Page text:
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University of Arizona - Desert Research Unit

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United States of America
water conservation
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Recent and ongoing grants have supported studies on (1) fate of emerging trace organic contaminants, including endocrine disrupting compounds, during wastewater treatment, sludge digestion, soil aquifer treatment, river transport, aquifer transport, and land application of biosolids; (2) wastewater and storm water treatment in constructed wetlands; (3) efficacy of “smart” irrigation technologies; and (4) revegetation of disturbed areas such as Arizona farmlands that have been retired for water rights. One current project is identifying the sources of a trace organic contaminant (perfluorooctane sulfonate, PFOS) recently detected in the Tucson aquifer; effluent recharge along the Santa Cruz River is suspected to be an important source. Another recent project utilized bench-scale experiments to optimize conventional biological wastewater treatment processes for maximizing removal of endocrine disrupting compounds.  A White Paper was prepared in 2010 for The Nature Conservancy, in collaboration with Northern Arizona University, on the biological impacts of emerging contaminants in wastewater effluent and treatment processes to reduce risk.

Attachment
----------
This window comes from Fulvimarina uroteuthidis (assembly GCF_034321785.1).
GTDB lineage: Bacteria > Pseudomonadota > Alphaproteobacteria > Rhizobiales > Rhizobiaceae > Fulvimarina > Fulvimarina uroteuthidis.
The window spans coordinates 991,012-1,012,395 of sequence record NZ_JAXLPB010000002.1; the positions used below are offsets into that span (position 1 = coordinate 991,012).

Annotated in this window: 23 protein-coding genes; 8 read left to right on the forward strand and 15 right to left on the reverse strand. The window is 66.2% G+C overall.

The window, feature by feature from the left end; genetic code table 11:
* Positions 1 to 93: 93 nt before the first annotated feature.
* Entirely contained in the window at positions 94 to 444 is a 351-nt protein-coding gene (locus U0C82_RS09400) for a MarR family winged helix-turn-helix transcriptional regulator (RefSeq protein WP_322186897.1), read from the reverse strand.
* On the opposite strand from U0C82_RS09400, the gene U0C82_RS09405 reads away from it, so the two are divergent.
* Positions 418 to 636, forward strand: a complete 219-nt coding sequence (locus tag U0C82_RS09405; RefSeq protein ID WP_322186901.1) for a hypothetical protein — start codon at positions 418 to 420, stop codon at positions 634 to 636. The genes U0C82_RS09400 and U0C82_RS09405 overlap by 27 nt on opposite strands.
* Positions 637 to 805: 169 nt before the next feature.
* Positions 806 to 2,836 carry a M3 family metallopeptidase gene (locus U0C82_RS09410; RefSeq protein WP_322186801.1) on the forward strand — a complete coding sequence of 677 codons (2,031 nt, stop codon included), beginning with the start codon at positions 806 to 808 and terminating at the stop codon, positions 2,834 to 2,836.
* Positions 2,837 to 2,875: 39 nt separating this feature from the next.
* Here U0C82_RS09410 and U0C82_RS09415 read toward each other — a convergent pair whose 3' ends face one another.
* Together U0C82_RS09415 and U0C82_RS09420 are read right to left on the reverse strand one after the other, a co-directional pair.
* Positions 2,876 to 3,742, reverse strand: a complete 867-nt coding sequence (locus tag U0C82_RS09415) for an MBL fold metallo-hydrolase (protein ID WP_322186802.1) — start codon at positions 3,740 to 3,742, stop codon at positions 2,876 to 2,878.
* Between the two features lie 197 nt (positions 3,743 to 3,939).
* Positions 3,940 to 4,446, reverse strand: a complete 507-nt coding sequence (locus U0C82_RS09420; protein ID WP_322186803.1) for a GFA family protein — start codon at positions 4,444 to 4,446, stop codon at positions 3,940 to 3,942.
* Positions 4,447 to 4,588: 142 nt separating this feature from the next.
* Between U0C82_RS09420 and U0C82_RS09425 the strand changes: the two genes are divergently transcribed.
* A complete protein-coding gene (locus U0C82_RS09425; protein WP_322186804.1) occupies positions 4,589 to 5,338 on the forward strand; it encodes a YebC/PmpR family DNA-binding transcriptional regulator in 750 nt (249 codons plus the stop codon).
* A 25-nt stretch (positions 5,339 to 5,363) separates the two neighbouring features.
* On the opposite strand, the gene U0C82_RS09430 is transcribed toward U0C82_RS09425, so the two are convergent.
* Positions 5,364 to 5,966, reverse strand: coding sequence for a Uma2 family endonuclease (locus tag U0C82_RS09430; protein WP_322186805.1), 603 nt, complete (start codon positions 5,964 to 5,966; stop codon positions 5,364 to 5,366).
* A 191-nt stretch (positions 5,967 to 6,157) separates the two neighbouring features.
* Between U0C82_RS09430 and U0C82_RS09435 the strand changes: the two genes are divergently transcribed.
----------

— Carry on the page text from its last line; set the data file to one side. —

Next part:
The DRU managed and conducted research at the Constructed Ecosystems Research Facility (CERF) for Pima County for 20 years. DRU has conducted field studies in residential landscapes and at municipal parks to evaluate “smart” irrigation control devices for reducing water use. Large-scale revegetation research is ongoing with sponsorships from Duke Energy North America and Sempra Energy; this program provides support for a PhD candidate in SNRE.